Preliminary results from surveys conducted by CRED fish team divers, during PIFSC cruise HA-15-01, are provided in the fish monitoring brief below.

Pacific Reef Assessment and Monitoring Program
Fish monitoring brief: American Samoa 2015

By Adel Heenan

About this summary brief
The purpose of this summary brief is to outline the most recent survey efforts conducted by the Coral Reef Ecosystem Division (CRED) of the NOAA Pacific Islands Fisheries Science Center as part of the long-term Pacific Reef Assessment and Monitoring Program (Pacific RAMP). More detailed survey results will be available in a forthcoming status report.

Sampling effort

  • Ecological monitoring took place in American Samoa from February 15 2015 to March 30 2015.
  • Data were collected at 338 sites. Surveys were conducted at Ofu and Olosega (n=52), Rose (n=47), Swains (n=32), Tau (n=46) and Tutuila (n=162).
  • At each site, the fish assemblage was surveyed by underwater visual census and the benthic community was assessed.

Overview of data collected
Primary consumers include herbivores (which eat plants) and detritivores (which bottom feed on detritus), and secondary consumers are largely omnivores (which mostly eat a variety of fishes and invertebrates) and invertivores (which eat invertebrates).

Figure 1. Mean total fish biomass at sites surveyed.

Figure 1. Mean total fish biomass at sites surveyed.

Figure 2. Mean hard coral cover at sites surveyed.

Figure 2. Mean hard coral cover at sites surveyed.

Spatial sample design
Survey site locations are randomly selected using a depth-stratified design. During cruise planning and the cruise itself, logistic and weather conditions factor into the allocation of monitoring effort around sectors of each island or atoll. The geographic coordinates of sample sites are then randomly drawn from a map of the area of target habitat per study area. The target habitat is hard-bottom reef, the study area is typically an island or atoll, or in the case of larger islands, sectors per island, and the depth strata are shallow (0-6 m), mid (6-18 m), and deep (18-30 m).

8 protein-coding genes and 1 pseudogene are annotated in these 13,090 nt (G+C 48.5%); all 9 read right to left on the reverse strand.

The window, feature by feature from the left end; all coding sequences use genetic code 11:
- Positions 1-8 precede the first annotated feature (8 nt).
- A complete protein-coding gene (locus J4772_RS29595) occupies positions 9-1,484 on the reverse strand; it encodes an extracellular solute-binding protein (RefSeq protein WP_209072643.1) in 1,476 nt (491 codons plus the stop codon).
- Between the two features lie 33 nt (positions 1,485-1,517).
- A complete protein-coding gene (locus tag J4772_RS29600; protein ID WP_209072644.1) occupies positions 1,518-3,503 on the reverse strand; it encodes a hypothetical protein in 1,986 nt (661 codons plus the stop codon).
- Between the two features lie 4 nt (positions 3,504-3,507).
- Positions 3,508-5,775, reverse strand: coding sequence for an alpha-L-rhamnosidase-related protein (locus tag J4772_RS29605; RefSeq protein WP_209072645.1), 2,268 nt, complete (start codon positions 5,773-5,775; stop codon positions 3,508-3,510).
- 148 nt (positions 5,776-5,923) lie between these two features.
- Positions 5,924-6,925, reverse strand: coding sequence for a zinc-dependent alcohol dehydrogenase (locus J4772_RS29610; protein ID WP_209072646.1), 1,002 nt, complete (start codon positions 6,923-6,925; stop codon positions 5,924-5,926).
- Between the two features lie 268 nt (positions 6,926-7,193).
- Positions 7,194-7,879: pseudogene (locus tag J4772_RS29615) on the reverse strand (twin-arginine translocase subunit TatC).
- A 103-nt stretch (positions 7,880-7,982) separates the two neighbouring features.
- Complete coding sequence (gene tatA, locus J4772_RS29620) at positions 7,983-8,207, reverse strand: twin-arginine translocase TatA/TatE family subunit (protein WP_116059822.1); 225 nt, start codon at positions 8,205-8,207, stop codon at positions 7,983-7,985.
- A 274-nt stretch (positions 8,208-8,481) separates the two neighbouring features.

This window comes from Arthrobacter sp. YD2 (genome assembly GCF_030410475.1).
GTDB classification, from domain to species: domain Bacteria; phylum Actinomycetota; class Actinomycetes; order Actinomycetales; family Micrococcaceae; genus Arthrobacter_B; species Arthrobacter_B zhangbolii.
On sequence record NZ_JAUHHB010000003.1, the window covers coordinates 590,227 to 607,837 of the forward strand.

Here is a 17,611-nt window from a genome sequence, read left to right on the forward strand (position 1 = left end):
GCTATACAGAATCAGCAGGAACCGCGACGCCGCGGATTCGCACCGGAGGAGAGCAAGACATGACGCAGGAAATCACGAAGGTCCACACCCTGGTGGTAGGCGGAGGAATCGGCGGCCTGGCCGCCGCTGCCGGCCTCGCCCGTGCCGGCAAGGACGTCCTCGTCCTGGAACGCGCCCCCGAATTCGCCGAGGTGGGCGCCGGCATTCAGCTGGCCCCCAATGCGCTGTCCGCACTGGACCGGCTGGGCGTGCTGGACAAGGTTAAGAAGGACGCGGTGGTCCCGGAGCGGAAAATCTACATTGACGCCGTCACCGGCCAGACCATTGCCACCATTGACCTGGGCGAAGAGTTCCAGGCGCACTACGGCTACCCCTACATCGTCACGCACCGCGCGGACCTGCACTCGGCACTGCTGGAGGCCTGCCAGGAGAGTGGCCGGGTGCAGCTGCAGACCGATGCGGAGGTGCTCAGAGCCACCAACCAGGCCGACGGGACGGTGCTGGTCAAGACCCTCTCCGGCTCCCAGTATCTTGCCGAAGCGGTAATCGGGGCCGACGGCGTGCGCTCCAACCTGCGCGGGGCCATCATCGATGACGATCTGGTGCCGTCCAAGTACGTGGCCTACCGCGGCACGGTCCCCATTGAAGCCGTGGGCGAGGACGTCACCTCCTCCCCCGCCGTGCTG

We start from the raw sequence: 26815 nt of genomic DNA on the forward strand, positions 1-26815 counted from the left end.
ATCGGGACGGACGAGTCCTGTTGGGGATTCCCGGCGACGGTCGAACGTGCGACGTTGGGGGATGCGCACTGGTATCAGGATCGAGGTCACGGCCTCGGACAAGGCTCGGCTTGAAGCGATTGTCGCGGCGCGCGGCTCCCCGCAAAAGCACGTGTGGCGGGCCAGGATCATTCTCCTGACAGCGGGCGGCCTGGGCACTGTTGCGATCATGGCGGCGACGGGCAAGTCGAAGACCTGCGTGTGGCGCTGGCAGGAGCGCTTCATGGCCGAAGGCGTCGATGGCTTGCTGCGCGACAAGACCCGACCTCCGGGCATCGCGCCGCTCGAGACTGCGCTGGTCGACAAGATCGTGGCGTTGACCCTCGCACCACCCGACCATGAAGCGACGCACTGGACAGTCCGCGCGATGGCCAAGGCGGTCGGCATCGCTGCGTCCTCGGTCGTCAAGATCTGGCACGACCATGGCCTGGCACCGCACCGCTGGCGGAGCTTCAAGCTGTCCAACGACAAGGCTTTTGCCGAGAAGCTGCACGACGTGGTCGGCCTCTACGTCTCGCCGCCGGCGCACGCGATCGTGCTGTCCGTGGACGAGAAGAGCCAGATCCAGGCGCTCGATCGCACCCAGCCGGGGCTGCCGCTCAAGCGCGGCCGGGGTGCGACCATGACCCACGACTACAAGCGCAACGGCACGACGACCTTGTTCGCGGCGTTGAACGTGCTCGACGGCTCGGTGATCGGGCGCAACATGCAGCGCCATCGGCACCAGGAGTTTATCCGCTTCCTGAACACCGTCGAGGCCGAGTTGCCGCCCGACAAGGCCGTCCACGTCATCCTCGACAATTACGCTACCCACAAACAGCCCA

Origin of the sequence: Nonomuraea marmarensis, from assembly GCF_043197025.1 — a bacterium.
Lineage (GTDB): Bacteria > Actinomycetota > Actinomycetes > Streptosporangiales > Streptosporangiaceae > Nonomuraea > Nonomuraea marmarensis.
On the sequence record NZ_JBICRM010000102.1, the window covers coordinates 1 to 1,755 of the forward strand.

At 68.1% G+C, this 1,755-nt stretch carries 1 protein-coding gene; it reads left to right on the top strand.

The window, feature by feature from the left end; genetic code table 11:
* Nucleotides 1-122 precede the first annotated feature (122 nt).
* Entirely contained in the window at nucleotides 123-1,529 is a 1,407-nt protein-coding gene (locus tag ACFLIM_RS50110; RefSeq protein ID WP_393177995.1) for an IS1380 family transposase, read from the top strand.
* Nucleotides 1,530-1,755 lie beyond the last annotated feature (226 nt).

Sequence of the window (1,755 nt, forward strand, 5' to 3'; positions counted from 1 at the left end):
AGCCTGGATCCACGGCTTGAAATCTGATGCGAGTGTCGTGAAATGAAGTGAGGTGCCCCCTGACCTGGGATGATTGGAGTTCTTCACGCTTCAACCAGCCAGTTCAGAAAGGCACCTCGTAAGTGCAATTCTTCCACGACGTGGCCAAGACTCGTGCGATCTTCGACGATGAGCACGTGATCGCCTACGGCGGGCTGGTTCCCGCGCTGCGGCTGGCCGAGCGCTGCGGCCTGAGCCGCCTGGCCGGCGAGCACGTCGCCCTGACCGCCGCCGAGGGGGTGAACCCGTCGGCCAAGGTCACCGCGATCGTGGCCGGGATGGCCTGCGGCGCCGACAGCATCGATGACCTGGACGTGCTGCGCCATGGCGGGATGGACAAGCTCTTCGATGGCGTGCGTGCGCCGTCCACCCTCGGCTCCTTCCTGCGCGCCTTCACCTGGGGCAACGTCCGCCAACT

Sampling methods
A pair of divers surveys the fish assemblage at each site using a stationary-point-count method. Each diver identifies, enumerates, and estimates the total length of fishes within a visually estimated 15-m-diameter cylinder with the diver stationed in the center. These data are used to calculate fish biomass per unit area (g m-2) for each species. Mean biomass estimates per island are calculated by weighting averages by the area per strata. Island-scale estimates presented here represent only the areas surveyed during this cruise. For gaps or areas not surveyed during this cruise, data from this and other survey efforts will generally be pooled to improve island-scale estimates.

Figure 3. Mean consumer group fish biomass (± standard error). Primary consumers are herbivores and detritivores, and secondary consumers are omnivores and invertivores.

Figure 3. Mean consumer group fish biomass (± standard error). Primary consumers are herbivores and detritivores, and secondary consumers are omnivores and invertivores.

Figure 4. Mean fish biomass per size class (± standard error). Fish measured by total length (TL) in centimeters (cm).

Figure 4. Mean fish biomass per size class (± standard error). Fish measured by total length (TL) in centimeters (cm).

Each diver also conducts a rapid visual assessment of reef composition, by estimating the percentage cover of major benthic functional groups (encrusting algae, macroalgae, hard corals, turf algae and soft corals) in each cylinder. Divers also estimate the complexity of the surface of the reef structure, and they take photos along a transect at each site that are archived to allow for future analysis.

About the monitoring program
Pacific RAMP forms a key part of the National Coral Reef Monitoring Plan of NOAA’s Coral Reef Conservation Program (CRCP), providing integrated, consistent, and comparable data across U.S. Pacific islands and atolls. CRCP monitoring efforts have these aims:

  • Document the status of reef species of ecological and economic importance
  • Track and assess changes in reef communities in response to environmental stressors or human activities
  • Evaluate the effectiveness of specific management strategies and identify actions for future and adaptive responses

In addition to the fish community surveys outlined here, Pacific RAMP efforts include interdisciplinary monitoring of oceanographic conditions, coral reef habitat assessments and mapping. Most data are available upon request.

For more information
Coral Reef Conservation Program
Pacific Islands Fisheries Science Center
CRED publications
CRED monitoring reports
CRED fish team
Fish team lead and fish survey data requests: ivor.williams@noaa.gov, adel.heenan@noaa.gov